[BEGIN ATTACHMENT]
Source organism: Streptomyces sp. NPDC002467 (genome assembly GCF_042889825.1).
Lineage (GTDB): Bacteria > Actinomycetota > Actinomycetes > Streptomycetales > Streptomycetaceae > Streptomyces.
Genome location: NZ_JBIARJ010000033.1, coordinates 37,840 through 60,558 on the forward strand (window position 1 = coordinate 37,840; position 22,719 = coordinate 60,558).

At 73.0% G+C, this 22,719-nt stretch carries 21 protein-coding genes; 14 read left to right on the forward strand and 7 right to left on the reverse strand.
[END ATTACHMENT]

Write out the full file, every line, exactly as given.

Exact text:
Source organism: Streptomyces sp. NPDC002467 (genome assembly GCF_042889825.1).
Lineage (GTDB): Bacteria > Actinomycetota > Actinomycetes > Streptomycetales > Streptomycetaceae > Streptomyces.
Genome location: NZ_JBIARJ010000033.1, coordinates 37,840 through 60,558 on the forward strand (window position 1 = coordinate 37,840; position 22,719 = coordinate 60,558).

At 73.0% G+C, this 22,719-nt stretch carries 21 protein-coding genes; 14 read left to right on the forward strand and 7 right to left on the reverse strand.